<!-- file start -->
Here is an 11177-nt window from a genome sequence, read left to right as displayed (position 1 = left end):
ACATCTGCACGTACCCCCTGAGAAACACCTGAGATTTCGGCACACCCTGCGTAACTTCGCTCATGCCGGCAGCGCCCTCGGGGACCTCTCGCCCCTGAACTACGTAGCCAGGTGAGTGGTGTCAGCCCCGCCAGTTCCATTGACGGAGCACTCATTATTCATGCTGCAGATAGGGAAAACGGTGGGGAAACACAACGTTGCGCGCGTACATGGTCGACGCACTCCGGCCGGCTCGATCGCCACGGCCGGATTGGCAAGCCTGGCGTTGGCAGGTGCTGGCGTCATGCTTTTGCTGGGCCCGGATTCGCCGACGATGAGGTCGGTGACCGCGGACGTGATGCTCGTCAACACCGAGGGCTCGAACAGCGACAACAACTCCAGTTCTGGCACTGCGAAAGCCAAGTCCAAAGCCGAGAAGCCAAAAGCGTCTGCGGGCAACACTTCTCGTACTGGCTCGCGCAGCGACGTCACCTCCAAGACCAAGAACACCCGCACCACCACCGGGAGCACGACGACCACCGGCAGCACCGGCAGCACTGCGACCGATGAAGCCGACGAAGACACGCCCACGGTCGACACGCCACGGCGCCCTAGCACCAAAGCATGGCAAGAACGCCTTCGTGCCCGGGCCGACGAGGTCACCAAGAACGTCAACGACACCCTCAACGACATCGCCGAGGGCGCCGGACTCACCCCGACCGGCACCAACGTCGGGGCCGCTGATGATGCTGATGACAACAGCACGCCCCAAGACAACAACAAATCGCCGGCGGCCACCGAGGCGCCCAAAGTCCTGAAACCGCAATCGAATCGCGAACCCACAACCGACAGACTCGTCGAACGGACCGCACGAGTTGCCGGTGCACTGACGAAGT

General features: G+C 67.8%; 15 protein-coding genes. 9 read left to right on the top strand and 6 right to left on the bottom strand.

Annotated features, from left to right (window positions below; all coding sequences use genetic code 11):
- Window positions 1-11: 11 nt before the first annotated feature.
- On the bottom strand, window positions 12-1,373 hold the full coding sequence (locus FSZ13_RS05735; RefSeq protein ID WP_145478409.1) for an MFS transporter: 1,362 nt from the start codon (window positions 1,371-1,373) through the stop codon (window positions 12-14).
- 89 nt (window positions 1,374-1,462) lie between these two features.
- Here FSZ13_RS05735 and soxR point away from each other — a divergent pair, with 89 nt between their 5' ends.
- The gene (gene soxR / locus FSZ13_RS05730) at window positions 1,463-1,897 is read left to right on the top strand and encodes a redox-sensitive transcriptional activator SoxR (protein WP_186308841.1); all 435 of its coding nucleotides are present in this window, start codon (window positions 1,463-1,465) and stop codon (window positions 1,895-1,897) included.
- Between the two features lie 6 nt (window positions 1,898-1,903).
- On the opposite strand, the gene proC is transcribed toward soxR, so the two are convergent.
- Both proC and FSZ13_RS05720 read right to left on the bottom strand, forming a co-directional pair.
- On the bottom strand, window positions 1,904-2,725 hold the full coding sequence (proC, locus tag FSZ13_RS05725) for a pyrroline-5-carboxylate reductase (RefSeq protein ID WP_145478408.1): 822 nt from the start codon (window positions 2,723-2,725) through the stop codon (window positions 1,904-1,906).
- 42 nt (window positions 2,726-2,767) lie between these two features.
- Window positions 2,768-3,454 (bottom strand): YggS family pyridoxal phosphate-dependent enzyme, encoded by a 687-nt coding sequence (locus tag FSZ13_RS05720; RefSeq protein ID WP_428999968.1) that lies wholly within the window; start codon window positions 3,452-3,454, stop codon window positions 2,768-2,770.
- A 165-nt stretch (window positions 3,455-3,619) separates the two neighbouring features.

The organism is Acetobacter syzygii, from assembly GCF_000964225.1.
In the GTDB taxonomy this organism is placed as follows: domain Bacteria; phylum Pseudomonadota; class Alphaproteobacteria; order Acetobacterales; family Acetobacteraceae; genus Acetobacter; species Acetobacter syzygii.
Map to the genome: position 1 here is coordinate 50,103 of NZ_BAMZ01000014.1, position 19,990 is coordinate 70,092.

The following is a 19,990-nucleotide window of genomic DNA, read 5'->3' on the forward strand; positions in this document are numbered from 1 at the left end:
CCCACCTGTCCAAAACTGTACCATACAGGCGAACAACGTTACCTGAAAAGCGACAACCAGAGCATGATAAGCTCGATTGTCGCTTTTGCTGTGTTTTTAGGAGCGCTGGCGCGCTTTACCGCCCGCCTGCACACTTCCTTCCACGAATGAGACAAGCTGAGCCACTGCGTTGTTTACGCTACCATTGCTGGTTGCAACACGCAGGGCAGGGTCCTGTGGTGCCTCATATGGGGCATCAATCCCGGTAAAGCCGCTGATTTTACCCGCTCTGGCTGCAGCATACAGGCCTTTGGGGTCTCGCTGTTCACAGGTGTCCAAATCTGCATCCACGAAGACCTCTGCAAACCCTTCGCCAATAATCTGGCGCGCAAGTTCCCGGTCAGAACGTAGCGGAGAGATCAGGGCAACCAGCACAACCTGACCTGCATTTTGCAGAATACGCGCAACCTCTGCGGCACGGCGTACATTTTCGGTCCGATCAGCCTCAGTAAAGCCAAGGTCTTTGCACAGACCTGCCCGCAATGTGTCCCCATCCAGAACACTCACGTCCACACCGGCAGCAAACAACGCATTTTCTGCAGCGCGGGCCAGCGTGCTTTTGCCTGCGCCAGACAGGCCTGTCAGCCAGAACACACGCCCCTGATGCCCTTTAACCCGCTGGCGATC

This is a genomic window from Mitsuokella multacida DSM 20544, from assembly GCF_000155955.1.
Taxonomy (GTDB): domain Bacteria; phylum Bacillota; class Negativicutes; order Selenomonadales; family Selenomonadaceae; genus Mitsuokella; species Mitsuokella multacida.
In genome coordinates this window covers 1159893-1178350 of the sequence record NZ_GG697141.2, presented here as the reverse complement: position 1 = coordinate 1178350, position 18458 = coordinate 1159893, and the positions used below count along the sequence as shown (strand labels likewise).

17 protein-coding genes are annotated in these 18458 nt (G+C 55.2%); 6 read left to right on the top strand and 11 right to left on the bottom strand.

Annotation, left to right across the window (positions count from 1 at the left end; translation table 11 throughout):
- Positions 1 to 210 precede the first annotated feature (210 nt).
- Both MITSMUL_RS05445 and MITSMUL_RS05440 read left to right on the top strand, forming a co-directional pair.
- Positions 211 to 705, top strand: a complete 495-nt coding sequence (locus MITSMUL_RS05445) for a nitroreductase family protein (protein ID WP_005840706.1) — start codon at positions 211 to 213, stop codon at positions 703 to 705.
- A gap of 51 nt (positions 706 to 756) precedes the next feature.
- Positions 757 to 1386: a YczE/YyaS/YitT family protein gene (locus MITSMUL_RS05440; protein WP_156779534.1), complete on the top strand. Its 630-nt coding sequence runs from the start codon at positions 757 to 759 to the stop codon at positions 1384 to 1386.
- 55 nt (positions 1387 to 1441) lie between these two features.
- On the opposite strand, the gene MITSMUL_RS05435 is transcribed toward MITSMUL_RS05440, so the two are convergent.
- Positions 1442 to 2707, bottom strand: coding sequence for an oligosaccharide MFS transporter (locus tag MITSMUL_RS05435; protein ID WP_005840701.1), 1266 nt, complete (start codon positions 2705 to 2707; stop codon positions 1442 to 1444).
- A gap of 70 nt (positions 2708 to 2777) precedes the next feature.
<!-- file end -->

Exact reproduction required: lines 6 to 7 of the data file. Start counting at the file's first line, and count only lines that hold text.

- On the bottom strand, window positions 12-1,373 hold the full coding sequence (locus FSZ13_RS05735; RefSeq protein ID WP_145478409.1) for an MFS transporter: 1,362 nt from the start codon (window positions 1,371-1,373) through the stop codon (window positions 12-14).
- 89 nt (window positions 1,374-1,462) lie between these two features.